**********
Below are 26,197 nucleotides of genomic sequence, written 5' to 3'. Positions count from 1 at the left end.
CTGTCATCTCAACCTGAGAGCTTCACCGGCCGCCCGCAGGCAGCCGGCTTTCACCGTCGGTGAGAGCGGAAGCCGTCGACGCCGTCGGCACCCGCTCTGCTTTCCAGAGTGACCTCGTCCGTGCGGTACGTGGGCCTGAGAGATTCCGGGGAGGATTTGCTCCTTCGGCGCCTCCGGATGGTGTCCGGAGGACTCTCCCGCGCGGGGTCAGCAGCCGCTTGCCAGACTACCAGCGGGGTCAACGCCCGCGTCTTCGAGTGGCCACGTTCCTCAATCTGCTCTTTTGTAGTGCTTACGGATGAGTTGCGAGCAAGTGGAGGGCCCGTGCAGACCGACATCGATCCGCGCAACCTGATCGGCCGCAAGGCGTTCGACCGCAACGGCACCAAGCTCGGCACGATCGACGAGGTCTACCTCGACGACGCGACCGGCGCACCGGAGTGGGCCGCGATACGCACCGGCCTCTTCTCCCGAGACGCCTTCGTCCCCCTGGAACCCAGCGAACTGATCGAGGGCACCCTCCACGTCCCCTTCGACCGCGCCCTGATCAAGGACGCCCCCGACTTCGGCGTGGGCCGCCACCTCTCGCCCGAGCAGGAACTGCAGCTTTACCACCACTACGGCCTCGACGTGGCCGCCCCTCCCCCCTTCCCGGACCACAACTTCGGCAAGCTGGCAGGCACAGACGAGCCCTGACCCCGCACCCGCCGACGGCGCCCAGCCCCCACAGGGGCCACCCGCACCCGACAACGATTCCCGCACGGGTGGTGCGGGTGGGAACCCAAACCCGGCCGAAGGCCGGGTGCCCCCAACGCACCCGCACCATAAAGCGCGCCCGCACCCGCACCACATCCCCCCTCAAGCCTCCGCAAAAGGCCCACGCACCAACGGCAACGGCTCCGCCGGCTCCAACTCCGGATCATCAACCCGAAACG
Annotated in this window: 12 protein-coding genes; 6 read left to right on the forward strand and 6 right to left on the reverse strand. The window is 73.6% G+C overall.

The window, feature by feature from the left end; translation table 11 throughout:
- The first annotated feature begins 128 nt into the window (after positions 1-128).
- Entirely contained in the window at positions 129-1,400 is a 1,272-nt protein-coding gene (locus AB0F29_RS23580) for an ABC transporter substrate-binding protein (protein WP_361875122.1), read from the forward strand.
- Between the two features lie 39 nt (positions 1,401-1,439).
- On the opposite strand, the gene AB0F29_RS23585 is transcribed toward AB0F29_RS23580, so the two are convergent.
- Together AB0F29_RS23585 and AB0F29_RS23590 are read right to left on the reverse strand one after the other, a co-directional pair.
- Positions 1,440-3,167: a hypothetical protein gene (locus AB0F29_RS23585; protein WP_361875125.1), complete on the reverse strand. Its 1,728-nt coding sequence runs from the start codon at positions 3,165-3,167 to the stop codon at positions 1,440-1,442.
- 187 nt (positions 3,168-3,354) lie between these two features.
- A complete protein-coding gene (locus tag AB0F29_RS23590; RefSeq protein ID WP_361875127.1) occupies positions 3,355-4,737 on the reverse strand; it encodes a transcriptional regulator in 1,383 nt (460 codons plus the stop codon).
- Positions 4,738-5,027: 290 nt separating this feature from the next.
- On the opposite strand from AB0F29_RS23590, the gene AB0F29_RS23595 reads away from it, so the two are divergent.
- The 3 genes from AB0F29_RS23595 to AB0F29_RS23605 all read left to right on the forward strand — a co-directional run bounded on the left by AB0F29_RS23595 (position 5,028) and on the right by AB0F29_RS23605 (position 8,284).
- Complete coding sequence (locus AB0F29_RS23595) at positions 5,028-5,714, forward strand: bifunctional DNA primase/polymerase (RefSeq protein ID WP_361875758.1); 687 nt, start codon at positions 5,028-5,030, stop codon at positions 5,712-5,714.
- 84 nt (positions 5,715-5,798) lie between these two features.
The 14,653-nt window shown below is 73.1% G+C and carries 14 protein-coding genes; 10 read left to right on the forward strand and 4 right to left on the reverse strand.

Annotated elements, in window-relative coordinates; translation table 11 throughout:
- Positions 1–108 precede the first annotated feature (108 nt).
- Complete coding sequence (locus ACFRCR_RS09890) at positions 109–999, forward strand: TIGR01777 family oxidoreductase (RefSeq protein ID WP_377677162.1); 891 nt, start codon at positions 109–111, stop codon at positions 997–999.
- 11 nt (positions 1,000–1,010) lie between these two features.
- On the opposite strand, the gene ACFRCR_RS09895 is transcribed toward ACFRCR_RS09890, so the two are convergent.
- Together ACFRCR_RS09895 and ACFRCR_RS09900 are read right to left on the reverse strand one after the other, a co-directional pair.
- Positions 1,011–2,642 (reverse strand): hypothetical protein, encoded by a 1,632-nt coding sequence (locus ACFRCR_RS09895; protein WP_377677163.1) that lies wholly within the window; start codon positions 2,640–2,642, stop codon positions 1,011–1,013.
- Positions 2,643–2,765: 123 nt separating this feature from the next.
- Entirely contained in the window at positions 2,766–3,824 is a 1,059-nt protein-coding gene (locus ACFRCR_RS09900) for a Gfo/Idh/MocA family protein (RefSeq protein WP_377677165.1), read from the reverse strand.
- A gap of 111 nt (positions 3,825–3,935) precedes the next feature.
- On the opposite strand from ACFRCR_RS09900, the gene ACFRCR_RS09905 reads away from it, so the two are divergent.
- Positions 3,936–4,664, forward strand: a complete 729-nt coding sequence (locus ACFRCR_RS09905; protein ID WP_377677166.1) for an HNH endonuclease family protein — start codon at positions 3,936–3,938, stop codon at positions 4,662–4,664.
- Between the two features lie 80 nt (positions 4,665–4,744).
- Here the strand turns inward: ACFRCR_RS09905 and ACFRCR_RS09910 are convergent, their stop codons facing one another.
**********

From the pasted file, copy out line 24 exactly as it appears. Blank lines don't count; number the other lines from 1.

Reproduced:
- Together ACFRCR_RS09895 and ACFRCR_RS09900 are read right to left on the reverse strand one after the other, a co-directional pair.